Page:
By Katrin Schumann
I write a lot about writers’ insecurities because for 99.9 percent of us, fear lurks behind the brave faces we put on. Depending on where we are in our careers, we may all be afraid of different types of failures, but these deep-seated anxieties rarely go away completely.
Most artists learn to live with fear—and some learn to use it to drive toward better work. I might even dare to say that if you don’t experience doubt or fear, you should be worried. Overconfidence usually doesn’t serve writers well.
By Katrin Schumann
Media marketing experts agree that maintaining a robust newsletter is one of the best ways for an author to build a core audience--a group of people who will be more interested and committed to you and your work than, say, that stranger lurking on twitter or the random people liking your Instagram shots.
GrubStreet runs on coffee, printer ink, and community. This series features just some of the Grubbies who make our community strong. In this edition, meet Kenan Orhan, a recent graduate of the Short Story Incubator. Kenan is a Turkish-American writer. His stories appear or are forthcoming in The Common, Massachusetts Review, McNeese Review, and others.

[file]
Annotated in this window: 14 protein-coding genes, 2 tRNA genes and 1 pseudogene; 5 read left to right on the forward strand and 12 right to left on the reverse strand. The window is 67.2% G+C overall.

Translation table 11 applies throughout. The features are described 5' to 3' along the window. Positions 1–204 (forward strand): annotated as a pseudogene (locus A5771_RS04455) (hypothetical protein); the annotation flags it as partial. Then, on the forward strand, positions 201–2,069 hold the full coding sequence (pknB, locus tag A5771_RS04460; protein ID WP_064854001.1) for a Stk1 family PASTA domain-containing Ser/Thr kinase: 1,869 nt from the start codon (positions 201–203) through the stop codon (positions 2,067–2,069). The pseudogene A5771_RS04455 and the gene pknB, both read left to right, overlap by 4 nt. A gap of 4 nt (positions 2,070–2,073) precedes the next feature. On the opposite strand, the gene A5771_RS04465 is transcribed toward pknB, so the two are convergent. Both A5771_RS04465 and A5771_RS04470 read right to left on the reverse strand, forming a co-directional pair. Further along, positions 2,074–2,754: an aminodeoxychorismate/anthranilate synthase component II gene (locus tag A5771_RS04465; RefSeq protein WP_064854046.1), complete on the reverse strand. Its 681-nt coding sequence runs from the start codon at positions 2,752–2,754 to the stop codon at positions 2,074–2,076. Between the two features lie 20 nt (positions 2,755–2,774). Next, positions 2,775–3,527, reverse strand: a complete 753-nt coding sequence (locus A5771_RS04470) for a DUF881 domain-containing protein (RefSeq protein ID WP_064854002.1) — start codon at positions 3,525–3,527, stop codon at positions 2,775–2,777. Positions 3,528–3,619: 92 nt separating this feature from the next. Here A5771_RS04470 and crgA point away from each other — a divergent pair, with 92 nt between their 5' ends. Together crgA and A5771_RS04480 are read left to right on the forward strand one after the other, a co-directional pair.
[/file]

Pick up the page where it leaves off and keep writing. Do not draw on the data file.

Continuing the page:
In advance of our inaugural Short Story Incubator program, instructor Ron MacLean explains what fiction writers can get out of six-months intensive study, describes his ideal Incubator student, and lays out the program's "ruthless and joyous focus on taking stories from workshop good to publishable."
Why am I drawn to scary stories? Because they're hard to write well, and challenge is always attractive to me. But also because fear is primal. Fear is part of who we are (or at least part of who I am), and I'm interested, more and more, in how people respond to what terrifies them. Psychological terror intrigues me most. I'm less interested in blood on the page than I am in perceived danger that might or might not be true